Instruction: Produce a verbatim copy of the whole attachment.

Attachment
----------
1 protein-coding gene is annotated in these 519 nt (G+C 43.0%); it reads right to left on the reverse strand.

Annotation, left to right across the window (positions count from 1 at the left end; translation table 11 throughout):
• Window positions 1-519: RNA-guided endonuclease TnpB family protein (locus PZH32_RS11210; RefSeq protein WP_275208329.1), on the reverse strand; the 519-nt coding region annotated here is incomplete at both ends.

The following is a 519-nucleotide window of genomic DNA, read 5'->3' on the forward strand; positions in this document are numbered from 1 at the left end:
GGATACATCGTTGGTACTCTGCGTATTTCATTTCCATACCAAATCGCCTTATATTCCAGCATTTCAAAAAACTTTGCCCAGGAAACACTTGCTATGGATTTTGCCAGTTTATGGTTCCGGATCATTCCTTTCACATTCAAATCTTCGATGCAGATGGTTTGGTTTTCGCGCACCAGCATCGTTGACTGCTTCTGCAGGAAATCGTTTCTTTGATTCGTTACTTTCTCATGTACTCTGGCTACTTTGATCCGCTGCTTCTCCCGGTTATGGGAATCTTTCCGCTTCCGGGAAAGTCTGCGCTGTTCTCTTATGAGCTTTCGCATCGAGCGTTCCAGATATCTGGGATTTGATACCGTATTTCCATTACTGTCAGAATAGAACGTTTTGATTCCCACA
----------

1 protein-coding gene is annotated in these 519 nt (G+C 43.0%); it reads right to left on the reverse strand.

Annotation, left to right across the window (positions count from 1 at the left end; translation table 11 throughout):
• Window positions 1-519: RNA-guided endonuclease TnpB family protein (locus PZH32_RS11210; RefSeq protein WP_275208329.1), on the reverse strand; the 519-nt coding region annotated here is incomplete at both ends.

The following is a 519-nucleotide window of genomic DNA, read 5'->3' on the forward strand; positions in this document are numbered from 1 at the left end:
GGATACATCGTTGGTACTCTGCGTATTTCATTTCCATACCAAATCGCCTTATATTCCAGCATTTCAAAAAACTTTGCCCAGGAAACACTTGCTATGGATTTTGCCAGTTTATGGTTCCGGATCATTCCTTTCACATTCAAATCTTCGATGCAGATGGTTTGGTTTTCGCGCACCAGCATCGTTGACTGCTTCTGCAGGAAATCGTTTCTTTGATTCGTTACTTTCTCATGTACTCTGGCTACTTTGATCCGCTGCTTCTCCCGGTTATGGGAATCTTTCCGCTTCCGGGAAAGTCTGCGCTGTTCTCTTATGAGCTTTCGCATCGAGCGTTCCAGATATCTGGGATTTGATACCGTATTTCCATTACTGTCAGAATAGAACGTTTTGATTCCCACA